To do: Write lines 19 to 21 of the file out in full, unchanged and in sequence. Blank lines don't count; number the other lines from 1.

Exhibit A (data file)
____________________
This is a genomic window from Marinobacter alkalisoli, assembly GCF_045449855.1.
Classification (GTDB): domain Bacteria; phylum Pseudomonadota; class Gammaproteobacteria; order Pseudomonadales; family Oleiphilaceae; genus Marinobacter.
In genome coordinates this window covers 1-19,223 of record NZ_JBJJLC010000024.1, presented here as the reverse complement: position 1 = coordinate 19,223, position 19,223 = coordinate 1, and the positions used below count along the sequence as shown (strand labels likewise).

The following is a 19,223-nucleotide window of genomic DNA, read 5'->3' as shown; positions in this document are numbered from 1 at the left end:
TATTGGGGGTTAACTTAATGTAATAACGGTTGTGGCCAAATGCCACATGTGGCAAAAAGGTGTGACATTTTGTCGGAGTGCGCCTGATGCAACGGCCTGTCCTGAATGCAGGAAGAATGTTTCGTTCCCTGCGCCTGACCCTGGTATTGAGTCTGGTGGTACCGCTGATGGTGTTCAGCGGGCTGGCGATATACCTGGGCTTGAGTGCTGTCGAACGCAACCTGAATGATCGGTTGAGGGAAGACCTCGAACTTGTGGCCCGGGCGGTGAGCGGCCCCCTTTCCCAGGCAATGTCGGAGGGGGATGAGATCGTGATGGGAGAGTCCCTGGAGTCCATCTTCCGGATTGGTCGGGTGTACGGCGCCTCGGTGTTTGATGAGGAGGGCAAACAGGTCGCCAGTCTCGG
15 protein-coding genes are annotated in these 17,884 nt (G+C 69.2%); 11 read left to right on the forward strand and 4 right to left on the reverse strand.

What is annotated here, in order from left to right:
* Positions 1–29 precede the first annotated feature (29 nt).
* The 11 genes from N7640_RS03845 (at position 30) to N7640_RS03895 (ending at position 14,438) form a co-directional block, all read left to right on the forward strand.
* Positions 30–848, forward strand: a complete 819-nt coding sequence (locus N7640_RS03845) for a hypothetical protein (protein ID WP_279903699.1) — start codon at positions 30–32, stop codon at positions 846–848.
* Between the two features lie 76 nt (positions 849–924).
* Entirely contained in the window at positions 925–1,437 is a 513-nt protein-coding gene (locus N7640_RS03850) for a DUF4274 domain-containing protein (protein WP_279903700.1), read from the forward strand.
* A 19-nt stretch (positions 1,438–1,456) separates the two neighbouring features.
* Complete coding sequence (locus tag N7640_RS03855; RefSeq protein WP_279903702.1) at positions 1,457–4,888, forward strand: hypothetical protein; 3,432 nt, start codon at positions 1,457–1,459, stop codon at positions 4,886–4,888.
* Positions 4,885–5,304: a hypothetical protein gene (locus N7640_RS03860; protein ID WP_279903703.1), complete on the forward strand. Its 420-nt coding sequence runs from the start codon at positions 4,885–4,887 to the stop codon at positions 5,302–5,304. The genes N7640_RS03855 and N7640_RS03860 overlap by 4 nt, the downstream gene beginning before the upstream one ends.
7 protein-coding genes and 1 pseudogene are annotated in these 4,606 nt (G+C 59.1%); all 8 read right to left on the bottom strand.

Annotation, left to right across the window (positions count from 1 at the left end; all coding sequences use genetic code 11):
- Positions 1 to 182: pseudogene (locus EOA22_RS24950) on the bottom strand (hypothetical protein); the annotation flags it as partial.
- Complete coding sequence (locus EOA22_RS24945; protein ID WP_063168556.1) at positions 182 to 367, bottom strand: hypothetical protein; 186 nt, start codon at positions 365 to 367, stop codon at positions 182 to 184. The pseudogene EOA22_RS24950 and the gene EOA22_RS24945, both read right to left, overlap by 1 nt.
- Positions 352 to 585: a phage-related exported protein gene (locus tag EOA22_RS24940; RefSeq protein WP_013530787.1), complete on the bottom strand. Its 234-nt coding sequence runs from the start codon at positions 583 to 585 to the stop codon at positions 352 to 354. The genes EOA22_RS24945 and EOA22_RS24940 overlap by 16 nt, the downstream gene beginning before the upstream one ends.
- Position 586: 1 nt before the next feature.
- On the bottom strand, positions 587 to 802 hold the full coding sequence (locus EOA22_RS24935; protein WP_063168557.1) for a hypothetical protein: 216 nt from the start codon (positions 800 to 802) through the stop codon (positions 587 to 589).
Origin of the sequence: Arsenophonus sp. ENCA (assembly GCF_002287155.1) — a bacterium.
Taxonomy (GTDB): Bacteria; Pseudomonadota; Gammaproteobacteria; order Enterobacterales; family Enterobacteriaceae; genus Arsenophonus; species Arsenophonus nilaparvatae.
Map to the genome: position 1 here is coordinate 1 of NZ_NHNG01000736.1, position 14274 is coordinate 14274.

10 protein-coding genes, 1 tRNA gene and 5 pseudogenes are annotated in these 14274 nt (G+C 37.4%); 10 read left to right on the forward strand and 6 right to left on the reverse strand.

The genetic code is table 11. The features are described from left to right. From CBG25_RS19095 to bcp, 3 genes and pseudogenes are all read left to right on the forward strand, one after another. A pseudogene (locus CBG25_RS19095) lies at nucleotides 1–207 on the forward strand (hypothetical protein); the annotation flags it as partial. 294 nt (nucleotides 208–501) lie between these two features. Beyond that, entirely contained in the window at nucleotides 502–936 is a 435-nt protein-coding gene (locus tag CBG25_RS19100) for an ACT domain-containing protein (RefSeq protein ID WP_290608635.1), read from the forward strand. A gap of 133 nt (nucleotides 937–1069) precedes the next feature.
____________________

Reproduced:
- Complete coding sequence (locus EOA22_RS24945; protein ID WP_063168556.1) at positions 182 to 367, bottom strand: hypothetical protein; 186 nt, start codon at positions 365 to 367, stop codon at positions 182 to 184. The pseudogene EOA22_RS24950 and the gene EOA22_RS24945, both read right to left, overlap by 1 nt.
- Positions 352 to 585: a phage-related exported protein gene (locus tag EOA22_RS24940; RefSeq protein WP_013530787.1), complete on the bottom strand. Its 234-nt coding sequence runs from the start codon at positions 583 to 585 to the stop codon at positions 352 to 354. The genes EOA22_RS24945 and EOA22_RS24940 overlap by 16 nt, the downstream gene beginning before the upstream one ends.
- Position 586: 1 nt before the next feature.